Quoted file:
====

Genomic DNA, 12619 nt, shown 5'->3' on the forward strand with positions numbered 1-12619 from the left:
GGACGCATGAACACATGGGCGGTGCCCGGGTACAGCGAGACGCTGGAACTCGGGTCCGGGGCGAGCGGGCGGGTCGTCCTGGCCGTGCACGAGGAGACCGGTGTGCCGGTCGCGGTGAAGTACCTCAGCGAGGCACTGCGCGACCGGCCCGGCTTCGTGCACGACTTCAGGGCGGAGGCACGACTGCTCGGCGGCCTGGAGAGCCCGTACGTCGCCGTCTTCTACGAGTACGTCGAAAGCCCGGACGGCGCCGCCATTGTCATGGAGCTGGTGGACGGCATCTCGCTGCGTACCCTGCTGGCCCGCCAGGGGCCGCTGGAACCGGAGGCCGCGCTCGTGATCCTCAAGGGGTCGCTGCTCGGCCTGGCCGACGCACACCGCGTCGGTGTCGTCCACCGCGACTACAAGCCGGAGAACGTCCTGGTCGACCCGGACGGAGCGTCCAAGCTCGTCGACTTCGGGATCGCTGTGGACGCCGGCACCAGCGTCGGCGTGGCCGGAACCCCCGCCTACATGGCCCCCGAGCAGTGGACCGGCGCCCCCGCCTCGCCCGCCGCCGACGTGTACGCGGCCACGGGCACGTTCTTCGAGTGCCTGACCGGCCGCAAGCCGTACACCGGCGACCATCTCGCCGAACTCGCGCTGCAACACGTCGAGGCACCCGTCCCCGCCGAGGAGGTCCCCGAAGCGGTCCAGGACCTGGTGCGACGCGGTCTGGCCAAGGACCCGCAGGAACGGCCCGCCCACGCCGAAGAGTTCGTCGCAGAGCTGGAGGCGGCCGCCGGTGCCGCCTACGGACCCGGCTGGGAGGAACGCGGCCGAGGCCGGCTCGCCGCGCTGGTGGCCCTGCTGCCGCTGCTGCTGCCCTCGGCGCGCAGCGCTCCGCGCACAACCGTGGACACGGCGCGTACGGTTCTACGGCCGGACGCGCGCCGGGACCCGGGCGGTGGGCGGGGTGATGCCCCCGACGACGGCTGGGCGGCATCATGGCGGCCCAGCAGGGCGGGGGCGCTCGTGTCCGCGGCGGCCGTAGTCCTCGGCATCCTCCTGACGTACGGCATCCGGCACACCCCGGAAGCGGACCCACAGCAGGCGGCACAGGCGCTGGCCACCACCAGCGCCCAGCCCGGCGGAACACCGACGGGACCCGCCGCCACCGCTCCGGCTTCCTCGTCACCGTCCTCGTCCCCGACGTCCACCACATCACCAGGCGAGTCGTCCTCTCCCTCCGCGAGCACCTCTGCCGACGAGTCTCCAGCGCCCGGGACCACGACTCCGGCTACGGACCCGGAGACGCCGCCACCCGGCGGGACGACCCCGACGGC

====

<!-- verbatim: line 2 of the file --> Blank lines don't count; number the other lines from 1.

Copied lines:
GGACGCATGAACACATGGGCGGTGCCCGGGTACAGCGAGACGCTGGAACTCGGGTCCGGGGCGAGCGGGCGGGTCGTCCTGGCCGTGCACGAGGAGACCGGTGTGCCGGTCGCGGTGAAGTACCTCAGCGAGGCACTGCGCGACCGGCCCGGCTTCGTGCACGACTTCAGGGCGGAGGCACGACTGCTCGGCGGCCTGGAGAGCCCGTACGTCGCCGTCTTCTACGAGTACGTCGAAAGCCCGGACGGCGCCGCCATTGTCATGGAGCTGGTGGACGGCATCTCGCTGCGTACCCTGCTGGCCCGCCAGGGGCCGCTGGAACCGGAGGCCGCGCTCGTGATCCTCAAGGGGTCGCTGCTCGGCCTGGCCGACGCACACCGCGTCGGTGTCGTCCACCGCGACTACAAGCCGGAGAACGTCCTGGTCGACCCGGACGGAGCGTCCAAGCTCGTCGACTTCGGGATCGCTGTGGACGCCGGCACCAGCGTCGGCGTGGCCGGAACCCCCGCCTACATGGCCCCCGAGCAGTGGACCGGCGCCCCCGCCTCGCCCGCCGCCGACGTGTACGCGGCCACGGGCACGTTCTTCGAGTGCCTGACCGGCCGCAAGCCGTACACCGGCGACCATCTCGCCGAACTCGCGCTGCAACACGTCGAGGCACCCGTCCCCGCCGAGGAGGTCCCCGAAGCGGTCCAGGACCTGGTGCGACGCGGTCTGGCCAAGGACCCGCAGGAACGGCCCGCCCACGCCGAAGAGTTCGTCGCAGAGCTGGAGGCGGCCGCCGGTGCCGCCTACGGACCCGGCTGGGAGGAACGCGGCCGAGGCCGGCTCGCCGCGCTGGTGGCCCTGCTGCCGCTGCTGCTGCCCTCGGCGCGCAGCGCTCCGCGCACAACCGTGGACACGGCGCGTACGGTTCTACGGCCGGACGCGCGCCGGGACCCGGGCGGTGGGCGGGGTGATGCCCCCGACGACGGCTGGGCGGCATCATGGCGGCCCAGCAGGGCGGGGGCGCTCGTGTCCGCGGCGGCCGTAGTCCTCGGCATCCTCCTGACGTACGGCATCCGGCACACCCCGGAAGCGGACCCACAGCAGGCGGCACAGGCGCTGGCCACCACCAGCGCCCAGCCCGGCGGAACACCGACGGGACCCGCCGCCACCGCTCCGGCTTCCTCGTCACCGTCCTCGTCCCCGACGTCCACCACATCACCAGGCGAGTCGTCCTCTCCCTCCGCGAGCACCTCTGCCGACGAGTCTCCAGCGCCCGGGACCACGACTCCGGCTACGGACCCGGAGACGCCGCCACCCGGCGGGACGACCCCGACGGC